New Norton Cyber-Crime Unit Delivers Expertise to Fight Emerging Threats

 
 
By Wayne Rash  |  Posted 2011-05-04 Email Print this article Print
 
 
 
 
 
 
 

News Analysis: Symantec's new Norton Cybersecurity Institute was organized to serve as a facilitator in partnerships among law enforcement, government, private industry and education to fight online crime in all its forms.

Symantec took over the U.S. Capitol visitor's center in Washington May 4 to announce the launch of the Norton Cybersecurity Institute. The launch of the new program, which is intended to fight cyber-crime through education of law enforcement, the courts and investigators, is the culmination of a year's worth of planning.

Adam Palmer, who heads the Norton effort, is based at one of the national centers for cyber-crime fighting, near Carnegie Melon University in Pittsburgh. Palmer is an authority on cyber-crime and cyber-terrorism and on the best means of fighting it.

I asked Palmer whether the United States should be expecting some sort of cyber-terrorism in retaliation for the killing of terrorist Osama bin Laden. His response surprised me a little. "It's all crime," he said, "regardless of the motivation."

Palmer, who is the Norton Lead Cybersecurity Advisor for the new Norton Cybersecurity Institute, said that the biggest threat to most people from the bin Laden news will be criminals who will purport to show photos of the dead terrorist as a way to appeal to morbid curiosity. Those photos will contain malware.

"Any time there are events like this, cyber-criminals take advantage of this and exploit people's interest in it," Palmer said. "They quickly adapt technology. They even take advantage of national tragedies. They know people want to see pictures, read stories and will open attachments." Palmer said that an important part of his mission at the Cybersecurity Institute is training law enforcement officers about this kind of exploitation.

He said that the Institute is sponsoring education about emerging threat initiatives and then putting people who have to deal with those threats in a room together as a way to encourage cooperation and collaboration. He noted that in many cases, the Norton Cybersecurity Institute is paying for the travel expenses of law enforcement officers from foreign countries so that they can work with the FBI and other U.S. investigators when they're fighting the same threat.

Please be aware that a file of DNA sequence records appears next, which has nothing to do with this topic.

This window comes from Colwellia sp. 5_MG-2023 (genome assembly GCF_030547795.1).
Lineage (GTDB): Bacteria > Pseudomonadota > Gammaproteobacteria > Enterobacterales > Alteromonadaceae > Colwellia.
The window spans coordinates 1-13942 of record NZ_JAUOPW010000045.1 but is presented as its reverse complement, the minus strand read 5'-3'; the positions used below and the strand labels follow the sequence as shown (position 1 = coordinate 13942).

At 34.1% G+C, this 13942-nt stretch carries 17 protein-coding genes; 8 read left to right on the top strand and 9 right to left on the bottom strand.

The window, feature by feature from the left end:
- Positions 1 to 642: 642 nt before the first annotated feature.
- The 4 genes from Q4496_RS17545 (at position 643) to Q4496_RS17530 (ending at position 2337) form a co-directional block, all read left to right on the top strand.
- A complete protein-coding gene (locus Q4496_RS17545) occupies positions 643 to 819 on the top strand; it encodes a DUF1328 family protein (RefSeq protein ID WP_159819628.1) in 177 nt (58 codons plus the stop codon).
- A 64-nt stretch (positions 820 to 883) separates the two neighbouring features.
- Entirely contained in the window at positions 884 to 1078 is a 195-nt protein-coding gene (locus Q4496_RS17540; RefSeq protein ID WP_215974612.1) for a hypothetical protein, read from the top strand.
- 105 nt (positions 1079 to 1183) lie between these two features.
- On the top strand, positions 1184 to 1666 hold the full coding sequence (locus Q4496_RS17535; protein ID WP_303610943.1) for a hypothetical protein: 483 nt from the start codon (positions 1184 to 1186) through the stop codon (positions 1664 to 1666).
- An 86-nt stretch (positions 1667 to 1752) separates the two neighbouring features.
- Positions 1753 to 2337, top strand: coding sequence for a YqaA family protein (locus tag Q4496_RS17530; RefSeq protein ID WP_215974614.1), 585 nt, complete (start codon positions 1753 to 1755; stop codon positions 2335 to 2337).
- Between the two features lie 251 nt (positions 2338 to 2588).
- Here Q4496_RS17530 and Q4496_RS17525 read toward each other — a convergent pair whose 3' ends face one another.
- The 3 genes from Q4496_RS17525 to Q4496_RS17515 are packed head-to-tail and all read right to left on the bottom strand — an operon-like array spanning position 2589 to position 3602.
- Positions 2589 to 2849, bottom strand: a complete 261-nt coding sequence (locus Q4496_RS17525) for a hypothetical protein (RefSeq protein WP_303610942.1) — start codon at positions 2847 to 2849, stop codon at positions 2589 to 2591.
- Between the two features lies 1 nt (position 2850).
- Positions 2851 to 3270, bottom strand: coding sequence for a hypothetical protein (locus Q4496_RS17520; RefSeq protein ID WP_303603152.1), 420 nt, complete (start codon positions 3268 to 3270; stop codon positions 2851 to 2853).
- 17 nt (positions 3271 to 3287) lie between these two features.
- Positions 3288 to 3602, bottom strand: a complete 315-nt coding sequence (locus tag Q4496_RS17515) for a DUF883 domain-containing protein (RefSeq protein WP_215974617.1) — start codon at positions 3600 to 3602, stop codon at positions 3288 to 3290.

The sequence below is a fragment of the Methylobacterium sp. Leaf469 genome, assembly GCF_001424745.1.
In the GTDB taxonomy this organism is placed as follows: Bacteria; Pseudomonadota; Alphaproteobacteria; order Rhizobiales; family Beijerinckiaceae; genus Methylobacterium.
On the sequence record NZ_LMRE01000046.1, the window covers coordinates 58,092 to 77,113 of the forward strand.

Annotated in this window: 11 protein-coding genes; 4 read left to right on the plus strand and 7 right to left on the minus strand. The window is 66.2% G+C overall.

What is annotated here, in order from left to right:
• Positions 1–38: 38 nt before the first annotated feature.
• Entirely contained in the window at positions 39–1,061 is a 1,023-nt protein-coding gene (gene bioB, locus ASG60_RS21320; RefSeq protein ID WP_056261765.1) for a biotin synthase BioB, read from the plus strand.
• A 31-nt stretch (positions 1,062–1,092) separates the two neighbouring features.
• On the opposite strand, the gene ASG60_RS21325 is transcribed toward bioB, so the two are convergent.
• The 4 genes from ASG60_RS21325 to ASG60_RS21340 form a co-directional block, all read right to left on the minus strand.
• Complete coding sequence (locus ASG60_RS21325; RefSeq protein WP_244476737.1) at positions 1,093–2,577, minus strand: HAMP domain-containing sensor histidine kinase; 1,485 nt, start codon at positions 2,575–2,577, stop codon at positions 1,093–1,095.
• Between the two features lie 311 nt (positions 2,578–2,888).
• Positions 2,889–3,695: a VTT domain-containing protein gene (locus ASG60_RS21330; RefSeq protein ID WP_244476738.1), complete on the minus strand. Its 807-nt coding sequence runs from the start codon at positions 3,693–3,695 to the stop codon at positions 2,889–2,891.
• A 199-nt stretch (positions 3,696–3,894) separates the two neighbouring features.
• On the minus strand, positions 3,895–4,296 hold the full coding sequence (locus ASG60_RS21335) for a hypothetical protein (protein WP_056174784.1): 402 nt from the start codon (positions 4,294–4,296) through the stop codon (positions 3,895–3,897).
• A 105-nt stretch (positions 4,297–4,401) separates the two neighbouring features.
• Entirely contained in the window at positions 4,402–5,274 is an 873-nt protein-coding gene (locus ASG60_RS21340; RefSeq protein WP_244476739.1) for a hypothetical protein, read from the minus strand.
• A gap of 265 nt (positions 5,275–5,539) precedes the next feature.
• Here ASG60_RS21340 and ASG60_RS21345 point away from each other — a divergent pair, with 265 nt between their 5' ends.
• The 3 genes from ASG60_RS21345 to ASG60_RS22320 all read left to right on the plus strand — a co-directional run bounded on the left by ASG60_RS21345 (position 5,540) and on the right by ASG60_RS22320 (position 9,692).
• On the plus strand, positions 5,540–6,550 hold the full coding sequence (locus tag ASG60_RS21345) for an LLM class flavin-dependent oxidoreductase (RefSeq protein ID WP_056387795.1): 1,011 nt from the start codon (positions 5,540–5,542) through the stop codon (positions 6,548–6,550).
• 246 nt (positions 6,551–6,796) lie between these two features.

Palmer is also working with a number of existing groups with similar aims. Those groups include the National Cyber Forensic & Training Alliance (NCFTA), the Society for the Policing of Cyberspace (POLCYB), the Internet Crime Complaint Center (IC3) and the National Center for Justice and the Rule of Law (NCJRL). Palmer said that the Cybersecurity Institute is fostering collaboration with these and other groups, and is providing financial support where it's needed.

The Norton Cybersecurity Institute has been in development for a year, but was formally introduced in Washington on May 4. Palmer is a former Navy JAG officer and prosecutor who specialized in cyber-crime while serving in the Navy. Palmer has been active in cyber-crime training for law enforcement since then, and joined Norton and Symantec to further that work.



 
 
 
 
Wayne Rash Wayne Rash is a Senior Analyst for eWEEK Labs and runs the magazine's Washington Bureau. Prior to joining eWEEK as a Senior Writer on wireless technology, he was a Senior Contributing Editor and previously a Senior Analyst in the InfoWorld Test Center. He was also a reviewer for Federal Computer Week and Information Security Magazine. Previously, he ran the reviews and events departments at CMP's InternetWeek.

He is a retired naval officer, a former principal at American Management Systems and a long-time columnist for Byte Magazine. He is a regular contributor to Plane & Pilot Magazine and The Washington Post.
 
 
 
 
 
 
 

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